November’s Silver screen theme brought to mind the book Characters and Viewpoint by Orson Scott Card. While it’s a book on craft not cinema, Card talks about using viewpoint like a movie camera lens and provides visual examples to better show how this works, an approach that I have found very useful.
Consider the difference between the first and third person viewpoints. In first person, the eyes of the main or viewpoint character act like the movie camera. The readers see what the character sees, and this character can zoom in or pan out depending on what’s important to them as the story unfolds. Whereas in a third person POV, the narrator is often the camera man determining when to zoom and pan. If the third person POV is omniscient, then this camera man can jump in and out of everyone’s minds eye in the story. Whereas, if it is limited, then like the first person, this camera man can only see through the main character’s eyes.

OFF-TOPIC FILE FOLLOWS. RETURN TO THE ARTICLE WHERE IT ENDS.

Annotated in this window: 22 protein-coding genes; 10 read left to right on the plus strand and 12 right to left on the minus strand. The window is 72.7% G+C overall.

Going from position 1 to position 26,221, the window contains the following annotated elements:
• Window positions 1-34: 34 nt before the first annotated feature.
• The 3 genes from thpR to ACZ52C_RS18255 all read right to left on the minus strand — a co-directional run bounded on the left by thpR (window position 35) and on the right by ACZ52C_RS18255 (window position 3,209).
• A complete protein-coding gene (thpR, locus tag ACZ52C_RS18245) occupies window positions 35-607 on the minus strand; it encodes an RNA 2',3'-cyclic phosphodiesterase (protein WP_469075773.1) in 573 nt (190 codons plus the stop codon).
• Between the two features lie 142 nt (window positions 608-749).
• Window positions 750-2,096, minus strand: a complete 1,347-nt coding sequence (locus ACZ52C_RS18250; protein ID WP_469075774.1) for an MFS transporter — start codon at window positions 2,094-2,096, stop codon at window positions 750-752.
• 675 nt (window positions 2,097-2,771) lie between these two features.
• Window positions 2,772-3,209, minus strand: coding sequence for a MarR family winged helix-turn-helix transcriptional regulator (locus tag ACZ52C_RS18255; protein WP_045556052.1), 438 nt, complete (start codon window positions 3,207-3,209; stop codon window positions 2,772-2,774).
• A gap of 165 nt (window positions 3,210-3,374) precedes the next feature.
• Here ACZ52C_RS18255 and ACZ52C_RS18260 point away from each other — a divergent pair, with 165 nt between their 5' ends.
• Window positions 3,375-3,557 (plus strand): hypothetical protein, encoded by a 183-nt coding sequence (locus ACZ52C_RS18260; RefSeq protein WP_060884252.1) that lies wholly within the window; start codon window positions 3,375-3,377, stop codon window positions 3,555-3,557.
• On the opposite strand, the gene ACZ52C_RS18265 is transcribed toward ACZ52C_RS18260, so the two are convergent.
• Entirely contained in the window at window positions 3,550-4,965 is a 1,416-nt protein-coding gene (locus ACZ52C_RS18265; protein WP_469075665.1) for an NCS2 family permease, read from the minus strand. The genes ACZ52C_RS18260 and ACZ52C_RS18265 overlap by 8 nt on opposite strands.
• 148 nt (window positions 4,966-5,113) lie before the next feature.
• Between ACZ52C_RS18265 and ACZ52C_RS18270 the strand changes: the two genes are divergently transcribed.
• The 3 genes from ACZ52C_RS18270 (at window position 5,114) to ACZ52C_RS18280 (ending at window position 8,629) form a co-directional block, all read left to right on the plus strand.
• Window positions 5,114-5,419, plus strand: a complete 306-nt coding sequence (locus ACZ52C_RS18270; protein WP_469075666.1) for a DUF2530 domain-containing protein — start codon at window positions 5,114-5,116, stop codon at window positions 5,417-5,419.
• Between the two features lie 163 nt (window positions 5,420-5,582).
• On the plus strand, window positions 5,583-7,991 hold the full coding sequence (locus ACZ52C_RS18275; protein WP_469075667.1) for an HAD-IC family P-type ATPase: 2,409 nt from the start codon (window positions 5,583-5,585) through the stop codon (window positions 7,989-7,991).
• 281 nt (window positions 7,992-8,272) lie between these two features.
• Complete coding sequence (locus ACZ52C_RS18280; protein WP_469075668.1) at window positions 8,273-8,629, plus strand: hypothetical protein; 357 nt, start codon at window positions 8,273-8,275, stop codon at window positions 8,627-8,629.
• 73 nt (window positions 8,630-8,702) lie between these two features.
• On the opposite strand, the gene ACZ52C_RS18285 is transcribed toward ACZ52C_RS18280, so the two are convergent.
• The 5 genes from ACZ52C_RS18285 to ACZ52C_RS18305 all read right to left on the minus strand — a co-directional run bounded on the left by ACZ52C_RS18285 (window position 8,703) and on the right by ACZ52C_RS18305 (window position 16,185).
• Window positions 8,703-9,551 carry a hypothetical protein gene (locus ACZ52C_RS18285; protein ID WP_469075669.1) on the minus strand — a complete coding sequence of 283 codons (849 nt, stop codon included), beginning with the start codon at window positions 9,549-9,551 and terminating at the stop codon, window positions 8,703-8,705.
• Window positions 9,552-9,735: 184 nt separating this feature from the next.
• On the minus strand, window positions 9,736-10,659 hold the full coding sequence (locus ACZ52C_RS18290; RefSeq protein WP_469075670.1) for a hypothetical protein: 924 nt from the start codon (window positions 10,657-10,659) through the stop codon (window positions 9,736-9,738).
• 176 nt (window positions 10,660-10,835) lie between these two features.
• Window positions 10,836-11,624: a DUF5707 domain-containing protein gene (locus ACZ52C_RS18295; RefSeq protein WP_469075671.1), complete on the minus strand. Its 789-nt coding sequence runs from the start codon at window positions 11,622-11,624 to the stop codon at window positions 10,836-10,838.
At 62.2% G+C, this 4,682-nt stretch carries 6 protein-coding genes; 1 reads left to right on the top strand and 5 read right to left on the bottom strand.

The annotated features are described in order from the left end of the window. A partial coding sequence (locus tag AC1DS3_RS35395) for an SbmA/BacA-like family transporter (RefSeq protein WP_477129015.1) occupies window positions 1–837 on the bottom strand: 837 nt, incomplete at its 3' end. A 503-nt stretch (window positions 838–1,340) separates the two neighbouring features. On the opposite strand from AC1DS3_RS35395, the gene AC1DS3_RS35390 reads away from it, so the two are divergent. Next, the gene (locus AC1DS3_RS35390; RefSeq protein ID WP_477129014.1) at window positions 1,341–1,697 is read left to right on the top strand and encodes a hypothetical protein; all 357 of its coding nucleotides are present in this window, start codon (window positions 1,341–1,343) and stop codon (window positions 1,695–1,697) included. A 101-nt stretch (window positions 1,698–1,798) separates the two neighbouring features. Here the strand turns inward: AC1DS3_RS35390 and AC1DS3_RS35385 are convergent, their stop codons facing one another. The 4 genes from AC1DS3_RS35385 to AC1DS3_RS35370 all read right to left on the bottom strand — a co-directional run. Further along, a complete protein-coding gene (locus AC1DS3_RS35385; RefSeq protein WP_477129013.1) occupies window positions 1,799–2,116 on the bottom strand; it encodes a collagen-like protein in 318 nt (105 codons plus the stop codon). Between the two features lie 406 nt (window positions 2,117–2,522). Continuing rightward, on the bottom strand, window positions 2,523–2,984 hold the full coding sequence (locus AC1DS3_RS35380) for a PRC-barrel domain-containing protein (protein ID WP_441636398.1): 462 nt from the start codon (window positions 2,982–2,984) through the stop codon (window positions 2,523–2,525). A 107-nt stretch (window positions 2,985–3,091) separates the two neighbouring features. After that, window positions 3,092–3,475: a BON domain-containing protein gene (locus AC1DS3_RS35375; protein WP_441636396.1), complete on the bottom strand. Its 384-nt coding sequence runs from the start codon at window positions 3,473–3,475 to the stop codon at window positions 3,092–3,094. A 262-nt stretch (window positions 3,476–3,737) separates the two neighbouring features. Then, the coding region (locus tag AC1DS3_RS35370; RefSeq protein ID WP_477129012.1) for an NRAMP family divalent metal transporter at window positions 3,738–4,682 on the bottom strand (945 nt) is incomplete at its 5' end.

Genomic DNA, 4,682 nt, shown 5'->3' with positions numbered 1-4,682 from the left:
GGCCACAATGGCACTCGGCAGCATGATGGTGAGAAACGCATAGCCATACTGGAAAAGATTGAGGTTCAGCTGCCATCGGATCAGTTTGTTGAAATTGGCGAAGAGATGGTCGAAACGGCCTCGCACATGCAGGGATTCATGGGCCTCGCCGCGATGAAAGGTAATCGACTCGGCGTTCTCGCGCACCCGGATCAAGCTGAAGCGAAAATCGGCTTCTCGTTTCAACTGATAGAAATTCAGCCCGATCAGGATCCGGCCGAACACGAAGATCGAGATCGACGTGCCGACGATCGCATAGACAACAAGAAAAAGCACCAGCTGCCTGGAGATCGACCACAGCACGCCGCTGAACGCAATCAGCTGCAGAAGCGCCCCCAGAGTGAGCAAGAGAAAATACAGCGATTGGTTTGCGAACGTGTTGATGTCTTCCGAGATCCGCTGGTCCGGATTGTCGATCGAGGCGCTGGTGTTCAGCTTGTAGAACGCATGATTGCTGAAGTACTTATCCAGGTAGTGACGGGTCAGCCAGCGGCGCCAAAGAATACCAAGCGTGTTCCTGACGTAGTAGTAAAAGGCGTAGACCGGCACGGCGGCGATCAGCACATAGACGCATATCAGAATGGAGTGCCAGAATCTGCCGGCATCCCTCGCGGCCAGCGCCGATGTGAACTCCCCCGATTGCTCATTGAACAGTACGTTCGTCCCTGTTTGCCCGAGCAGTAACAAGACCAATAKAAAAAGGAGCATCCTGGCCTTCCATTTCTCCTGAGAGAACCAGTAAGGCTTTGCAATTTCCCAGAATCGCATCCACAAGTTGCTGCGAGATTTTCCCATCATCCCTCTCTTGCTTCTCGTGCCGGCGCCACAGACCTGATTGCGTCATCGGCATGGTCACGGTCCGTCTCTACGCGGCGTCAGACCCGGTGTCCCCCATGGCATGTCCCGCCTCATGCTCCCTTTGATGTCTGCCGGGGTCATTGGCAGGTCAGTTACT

This explanation is of course grossly simplified out of respect for Card’s work. But, whether you’re just getting started on your first manuscript, hitting your first or seventh revision, or a seasoned writer looking to brush up on craft, I highly recommend checking out Characters and Viewpoint.